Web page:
Is Violence Ever Justified in the Pro-Life Cause?

Title: Is Violence Ever Justified in the Pro-Life Cause?

Text: Matthew 2:16-18, Romans 13:4, Romans 13:1-2

Date: January 31st, 2010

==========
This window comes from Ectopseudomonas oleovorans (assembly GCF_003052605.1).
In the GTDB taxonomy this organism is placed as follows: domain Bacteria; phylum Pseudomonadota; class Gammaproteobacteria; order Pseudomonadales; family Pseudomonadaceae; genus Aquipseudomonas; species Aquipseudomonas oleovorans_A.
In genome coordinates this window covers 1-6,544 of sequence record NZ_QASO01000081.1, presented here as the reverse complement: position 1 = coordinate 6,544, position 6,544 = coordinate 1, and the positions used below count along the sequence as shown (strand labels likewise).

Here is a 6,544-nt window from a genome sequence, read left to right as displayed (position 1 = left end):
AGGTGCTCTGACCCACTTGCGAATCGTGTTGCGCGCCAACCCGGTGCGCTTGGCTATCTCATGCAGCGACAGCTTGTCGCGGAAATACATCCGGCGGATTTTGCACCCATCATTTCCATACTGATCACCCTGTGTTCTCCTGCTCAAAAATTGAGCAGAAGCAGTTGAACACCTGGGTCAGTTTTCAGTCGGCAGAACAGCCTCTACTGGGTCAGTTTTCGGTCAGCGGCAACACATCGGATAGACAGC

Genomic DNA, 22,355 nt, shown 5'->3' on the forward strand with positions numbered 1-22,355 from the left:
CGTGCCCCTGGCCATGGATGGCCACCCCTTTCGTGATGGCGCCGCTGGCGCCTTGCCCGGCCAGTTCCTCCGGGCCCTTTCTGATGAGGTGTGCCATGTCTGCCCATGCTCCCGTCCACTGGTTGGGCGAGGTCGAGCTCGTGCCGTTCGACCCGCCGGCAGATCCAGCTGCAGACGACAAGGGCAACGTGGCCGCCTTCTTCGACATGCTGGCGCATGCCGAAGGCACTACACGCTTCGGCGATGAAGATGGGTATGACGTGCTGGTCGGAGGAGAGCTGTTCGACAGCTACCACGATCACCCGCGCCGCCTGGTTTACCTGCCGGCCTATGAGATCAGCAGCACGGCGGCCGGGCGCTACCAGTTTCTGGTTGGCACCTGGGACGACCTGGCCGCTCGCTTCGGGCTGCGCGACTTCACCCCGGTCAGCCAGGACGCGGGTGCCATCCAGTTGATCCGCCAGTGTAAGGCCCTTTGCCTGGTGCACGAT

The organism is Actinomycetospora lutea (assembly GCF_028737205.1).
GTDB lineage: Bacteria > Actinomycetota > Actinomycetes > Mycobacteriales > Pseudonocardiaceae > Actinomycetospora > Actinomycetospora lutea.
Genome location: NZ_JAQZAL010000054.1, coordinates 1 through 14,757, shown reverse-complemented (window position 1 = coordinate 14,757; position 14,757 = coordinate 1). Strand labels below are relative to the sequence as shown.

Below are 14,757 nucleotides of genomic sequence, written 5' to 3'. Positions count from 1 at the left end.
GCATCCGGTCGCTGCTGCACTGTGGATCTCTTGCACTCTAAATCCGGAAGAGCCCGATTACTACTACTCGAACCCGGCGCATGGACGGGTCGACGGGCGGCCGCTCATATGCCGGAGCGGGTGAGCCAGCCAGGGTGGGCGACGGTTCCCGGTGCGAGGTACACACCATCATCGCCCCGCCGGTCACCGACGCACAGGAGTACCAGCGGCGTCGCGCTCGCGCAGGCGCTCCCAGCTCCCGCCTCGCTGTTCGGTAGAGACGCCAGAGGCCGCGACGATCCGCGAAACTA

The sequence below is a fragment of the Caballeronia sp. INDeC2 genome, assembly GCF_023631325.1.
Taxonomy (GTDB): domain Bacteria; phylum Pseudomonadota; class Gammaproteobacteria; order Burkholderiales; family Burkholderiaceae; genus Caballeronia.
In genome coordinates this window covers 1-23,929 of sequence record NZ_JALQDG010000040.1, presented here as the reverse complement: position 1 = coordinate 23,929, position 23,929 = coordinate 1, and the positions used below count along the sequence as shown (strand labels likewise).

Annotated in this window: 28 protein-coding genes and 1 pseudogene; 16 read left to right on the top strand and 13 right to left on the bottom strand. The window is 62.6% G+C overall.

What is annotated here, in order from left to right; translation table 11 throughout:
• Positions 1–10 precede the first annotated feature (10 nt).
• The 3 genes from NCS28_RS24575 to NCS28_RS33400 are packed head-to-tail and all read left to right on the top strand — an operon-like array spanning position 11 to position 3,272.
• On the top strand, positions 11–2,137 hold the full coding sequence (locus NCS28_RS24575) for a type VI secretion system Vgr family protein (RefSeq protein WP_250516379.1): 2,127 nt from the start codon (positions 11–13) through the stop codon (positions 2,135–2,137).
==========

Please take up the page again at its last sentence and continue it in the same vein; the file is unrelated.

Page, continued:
January 21st was the 37th anniversary of the infamous Supreme Court decision Row v. Wade – the legalization of abortion in the United States. Since 1973 over 50 million abortions have taken place in the United States, 50 million unborn babies were murdered legally in this nation, 50 million innocent human lives taken in a so-called Christian country. It’s important to pause, reflect and pray each year at this important anniversary in order to keep the memory of that tragic decision and to never forget that the killings are stilling going on today, everyday. I first became aware of the tragedy unfolding in respect to abortion and the unborn as a student at Wheaton College. I began attending meetings of a pro-life group on campus and started reading as many books on abortion as I could. I began to see abortion as the greatest evil in our nation. I’ve prayed every day since then that abortion could somehow end and the laws of the land could once again protect the unborn. I’ve participated in abortion protests, once outside a hospital which performed them and another time in a “life chain” alongside a busy intersection with hundreds of other people carrying signs and pro-life messages. I’ve voted for only pro-life political candidates over the years, never once voting for anyone who was committed to the continued legalization of abortion. I’ve followed the Supreme Court decisions over these last few decades, hoping and praying that at some point there would be a decision that prohibits or at least bans most abortions in the United States. After all these years I have to say that not much progress has been made – thousands, millions of abortions are still performed each year in this country. One encouraging sign has been that the worst type of abortion – partial birth abortion, where the baby is late term and is partially born and then murdered – has been somewhat curtailed in some parts of the country. But overall, we still have a long way to go before the unborn baby in the womb is protected once again by law. But the battle over abortion is still raging on, against all odds. After all, abortion could have quietly become a non-issue after the Supreme Court decision of 1973 and especially after so many years have passed since that tragic decision. Yet against all expectations by secular scholars 37 years later it’s still being fought over. For example, in the latest health care debate abortion was front and center in that legislation, whether or not to include it in national health care coverage; it’s still being debated. But perhaps the biggest abortion-related news of late has been the murder of the late-term abortion doctor George Tiller and the trial of his killer Scott Roeder. Roeder was found guilty of murder in a court of law just a few days ago. I have to admit, when I heard of the murder of the abortion doctor I felt no sadness, I shed no tears. I thought to myself, “Maybe justice was served,” but I wondered, “Was his death justified?” Since that time I’ve thought a little more about the situation and I’d like to share a few points on this subject – since we are remembering the infamous Row v. Wade decision.